One proposed mechanism for the evolution of humans from primates is neoteny, where juvenile traits are retained and adult adaptations lost. This has been observed in foxes subject to behavioural selection. For instance, look at this young chimpanzee.


This picture is from a 1926 study by the German anthropologist Adolf Naef. He describes it as “the the most human-like picture of an animal, of any that is known to me.” The little guy does seem to have a rather regal and refined air about him, but we can’t just wave our hands and call it case closed at this point. Can we look at the development of a chimpanzee and see if there are any quantifiable parallels?

Bone structure is a great place to start. Chimpanzees, like humans, have a skeleton that changes shape and size as the organism matures.


The two skulls on the far left are those of an infant chimpanzee (top) and an infant human (bottom). Bone structure and shape are very similar, with the classic huge head and tiny cute face we seem programmed to love. The two skulls in the middle are of a adolescent chimpanzee (top) and an adult human (bottom). We can see the jaw start to lengthen in both, and their overall similarity. The final picture on the top right is of an adult chimpanzee, who has a significantly larger and more powerful bite than any adult human.

So what does this show us? Well, humans and chimpanzees appear to have very similar development in terms of bone structure as they grow up, except that humans just seem to… stop at a certain point. There are a multitude of theories as to why this happens, but they all seem to follow the pattern of certain behaviours being selected for which affect the balance of hormones in the body that control the development of adult features. This is called neoteny.

Now neoteny doesn’t mean that every single part of the entire animal becomes more juvenile, or that the animal becomes less complex overall. It’s a selective reduction in complexity – traits that appear later in the animals development (ie adolescence) become less likely to appear.

So how did humans get their unique features? It’s very difficult to select for traits like a bigger brain or hairlessness when those traits don’t appear in the wild in any real frequency to begin with. Viewing human evolution through this lens seems to indicate that change would be very slow, and very hard to do.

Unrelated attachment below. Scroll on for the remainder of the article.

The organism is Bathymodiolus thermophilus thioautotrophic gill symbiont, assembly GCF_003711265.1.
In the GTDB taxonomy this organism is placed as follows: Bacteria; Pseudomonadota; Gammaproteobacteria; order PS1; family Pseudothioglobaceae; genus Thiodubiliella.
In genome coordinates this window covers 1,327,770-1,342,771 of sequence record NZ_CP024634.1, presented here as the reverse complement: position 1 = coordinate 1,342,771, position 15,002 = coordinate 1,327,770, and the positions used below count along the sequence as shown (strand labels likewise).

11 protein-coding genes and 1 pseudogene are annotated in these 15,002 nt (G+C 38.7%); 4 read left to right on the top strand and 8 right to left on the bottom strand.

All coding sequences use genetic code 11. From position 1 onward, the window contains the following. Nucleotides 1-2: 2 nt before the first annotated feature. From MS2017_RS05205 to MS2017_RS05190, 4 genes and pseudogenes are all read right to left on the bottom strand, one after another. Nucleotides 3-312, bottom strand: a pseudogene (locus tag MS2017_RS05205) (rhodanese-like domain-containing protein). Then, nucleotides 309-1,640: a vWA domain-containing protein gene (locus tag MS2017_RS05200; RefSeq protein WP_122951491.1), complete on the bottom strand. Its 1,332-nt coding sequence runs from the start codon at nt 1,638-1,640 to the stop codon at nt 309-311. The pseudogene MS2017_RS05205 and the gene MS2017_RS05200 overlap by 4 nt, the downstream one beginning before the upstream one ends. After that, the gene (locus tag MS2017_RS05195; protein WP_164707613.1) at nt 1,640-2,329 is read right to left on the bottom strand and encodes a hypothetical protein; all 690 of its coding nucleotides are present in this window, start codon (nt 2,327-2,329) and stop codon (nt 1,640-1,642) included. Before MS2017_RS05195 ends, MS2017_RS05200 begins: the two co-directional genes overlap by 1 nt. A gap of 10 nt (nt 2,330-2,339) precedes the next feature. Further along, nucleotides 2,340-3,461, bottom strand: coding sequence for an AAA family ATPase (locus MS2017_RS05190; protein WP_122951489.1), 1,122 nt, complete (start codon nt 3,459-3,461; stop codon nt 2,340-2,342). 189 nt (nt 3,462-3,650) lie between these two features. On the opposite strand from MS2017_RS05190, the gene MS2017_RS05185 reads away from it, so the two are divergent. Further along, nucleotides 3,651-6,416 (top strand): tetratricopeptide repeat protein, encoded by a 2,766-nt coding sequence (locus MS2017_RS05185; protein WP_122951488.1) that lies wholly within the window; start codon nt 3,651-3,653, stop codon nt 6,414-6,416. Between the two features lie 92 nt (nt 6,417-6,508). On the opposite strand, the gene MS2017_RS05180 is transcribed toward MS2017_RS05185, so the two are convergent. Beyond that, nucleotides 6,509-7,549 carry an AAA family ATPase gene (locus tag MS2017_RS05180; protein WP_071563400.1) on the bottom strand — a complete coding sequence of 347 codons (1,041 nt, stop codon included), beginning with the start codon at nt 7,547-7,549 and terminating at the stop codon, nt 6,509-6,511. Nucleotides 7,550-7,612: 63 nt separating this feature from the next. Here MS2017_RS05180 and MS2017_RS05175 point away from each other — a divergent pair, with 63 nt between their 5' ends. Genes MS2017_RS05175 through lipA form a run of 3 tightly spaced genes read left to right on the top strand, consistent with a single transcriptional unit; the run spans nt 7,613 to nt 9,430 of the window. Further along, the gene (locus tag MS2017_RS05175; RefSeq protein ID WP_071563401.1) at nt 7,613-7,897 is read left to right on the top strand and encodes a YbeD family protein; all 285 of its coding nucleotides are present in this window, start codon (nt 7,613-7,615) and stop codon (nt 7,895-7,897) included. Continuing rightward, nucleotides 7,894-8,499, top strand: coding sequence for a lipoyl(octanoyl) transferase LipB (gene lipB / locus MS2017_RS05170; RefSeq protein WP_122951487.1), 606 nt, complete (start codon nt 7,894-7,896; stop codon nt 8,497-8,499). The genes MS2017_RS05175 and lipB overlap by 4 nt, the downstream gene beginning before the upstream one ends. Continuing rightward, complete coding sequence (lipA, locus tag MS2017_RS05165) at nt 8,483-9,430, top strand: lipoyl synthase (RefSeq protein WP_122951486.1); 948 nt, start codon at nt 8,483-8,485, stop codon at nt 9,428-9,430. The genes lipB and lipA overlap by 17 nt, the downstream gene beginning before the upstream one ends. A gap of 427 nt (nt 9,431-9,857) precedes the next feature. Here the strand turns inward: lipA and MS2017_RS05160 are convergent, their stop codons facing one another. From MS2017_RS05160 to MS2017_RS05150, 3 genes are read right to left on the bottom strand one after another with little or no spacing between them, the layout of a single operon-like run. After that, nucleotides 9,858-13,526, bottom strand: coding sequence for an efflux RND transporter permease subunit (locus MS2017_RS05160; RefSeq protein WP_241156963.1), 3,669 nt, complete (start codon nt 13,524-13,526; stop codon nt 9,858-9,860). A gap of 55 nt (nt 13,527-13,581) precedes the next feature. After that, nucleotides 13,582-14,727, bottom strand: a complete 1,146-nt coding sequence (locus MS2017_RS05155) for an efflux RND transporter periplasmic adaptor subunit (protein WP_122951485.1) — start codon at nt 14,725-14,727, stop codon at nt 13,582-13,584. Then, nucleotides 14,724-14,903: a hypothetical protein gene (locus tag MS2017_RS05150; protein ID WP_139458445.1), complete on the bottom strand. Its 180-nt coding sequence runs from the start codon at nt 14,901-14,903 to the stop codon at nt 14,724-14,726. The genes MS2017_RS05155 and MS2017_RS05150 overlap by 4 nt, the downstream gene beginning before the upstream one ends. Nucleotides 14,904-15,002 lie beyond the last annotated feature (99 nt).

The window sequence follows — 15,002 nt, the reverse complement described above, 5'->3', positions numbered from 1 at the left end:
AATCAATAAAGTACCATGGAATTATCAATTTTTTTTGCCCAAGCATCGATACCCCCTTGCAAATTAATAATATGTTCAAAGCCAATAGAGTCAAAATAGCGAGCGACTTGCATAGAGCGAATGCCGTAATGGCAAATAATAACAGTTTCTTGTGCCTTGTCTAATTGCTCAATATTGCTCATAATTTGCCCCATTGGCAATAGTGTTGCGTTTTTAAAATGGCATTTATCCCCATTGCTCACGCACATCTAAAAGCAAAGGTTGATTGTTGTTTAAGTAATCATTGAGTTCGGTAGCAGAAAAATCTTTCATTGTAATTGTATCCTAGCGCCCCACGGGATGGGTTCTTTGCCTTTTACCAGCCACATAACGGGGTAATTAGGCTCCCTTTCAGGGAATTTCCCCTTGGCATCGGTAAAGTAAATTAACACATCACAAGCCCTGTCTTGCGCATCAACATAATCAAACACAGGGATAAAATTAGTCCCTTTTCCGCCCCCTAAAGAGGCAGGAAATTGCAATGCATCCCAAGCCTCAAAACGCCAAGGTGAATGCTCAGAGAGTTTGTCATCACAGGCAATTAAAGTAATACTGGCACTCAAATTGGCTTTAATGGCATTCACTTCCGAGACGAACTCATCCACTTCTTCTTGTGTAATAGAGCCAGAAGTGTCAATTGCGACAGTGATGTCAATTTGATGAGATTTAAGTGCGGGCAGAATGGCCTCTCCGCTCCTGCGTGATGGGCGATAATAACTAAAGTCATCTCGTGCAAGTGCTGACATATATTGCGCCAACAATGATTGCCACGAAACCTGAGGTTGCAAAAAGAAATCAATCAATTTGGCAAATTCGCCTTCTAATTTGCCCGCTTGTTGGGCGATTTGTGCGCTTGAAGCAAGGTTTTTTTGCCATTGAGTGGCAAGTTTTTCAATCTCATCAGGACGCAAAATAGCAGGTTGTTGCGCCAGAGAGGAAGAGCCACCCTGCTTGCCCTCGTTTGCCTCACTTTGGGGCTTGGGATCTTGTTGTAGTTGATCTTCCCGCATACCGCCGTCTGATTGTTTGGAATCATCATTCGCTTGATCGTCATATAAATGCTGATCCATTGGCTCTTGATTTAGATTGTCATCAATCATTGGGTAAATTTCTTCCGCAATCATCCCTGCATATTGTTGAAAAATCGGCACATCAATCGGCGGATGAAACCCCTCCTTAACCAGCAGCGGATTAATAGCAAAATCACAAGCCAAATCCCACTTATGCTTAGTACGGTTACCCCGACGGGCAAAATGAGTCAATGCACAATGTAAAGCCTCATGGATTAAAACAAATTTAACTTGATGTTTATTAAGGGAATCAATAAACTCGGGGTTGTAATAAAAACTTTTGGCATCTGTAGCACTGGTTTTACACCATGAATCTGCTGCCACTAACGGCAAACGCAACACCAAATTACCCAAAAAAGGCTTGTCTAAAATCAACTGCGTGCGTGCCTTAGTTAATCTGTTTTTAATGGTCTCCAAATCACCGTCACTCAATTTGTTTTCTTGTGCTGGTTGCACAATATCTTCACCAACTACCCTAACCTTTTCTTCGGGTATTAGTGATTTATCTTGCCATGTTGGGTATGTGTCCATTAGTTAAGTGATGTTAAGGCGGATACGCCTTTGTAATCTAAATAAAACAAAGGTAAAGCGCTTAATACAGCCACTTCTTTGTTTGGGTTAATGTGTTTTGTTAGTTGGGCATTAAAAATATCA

But what if instead of selecting for a simple trait, we (or the species as a whole) selects for a behaviour? The neat thing about selecting for this is that hormones have a strong influence on behaviour. So we are partly selecting for certain hormone levels or actions. These hormones also share logical relationships with other hormones, and act in many different parts of the body, not just the parts of the brain influencing behaviour.

If we put significant selection pressure on a species, we are effectively increasing the mutation rate (ie “mutant” creatures tend to be selected more). Increases in mutation rates would be more likely to affect more logically complex proteins arising later in life involved in the development of adolescent features (due to more references to more parts of the mutating DNA) rather than less logically complex proteins that would be involved in juvenile features.

As a result, we now have a mechanism for how these bizarre traits that we simply don’t see in the wild can become so common, so quickly, and also a predicted side effect – neoteny.

But how could this end up as an advantage? It seems that mutations are destroying those adult adaptations that made the organism successful in the first place. But what if the world changes simply because you and others like you live in it? We like to think of physical strength as the be all and end all of “dominance”, but I think this is only true if you’re “one chimp against the world”. A chimp who can more accurately figure out social structure and how to manipulate his place in it could be far more successful in breeding than a chimp who is simply stronger than average.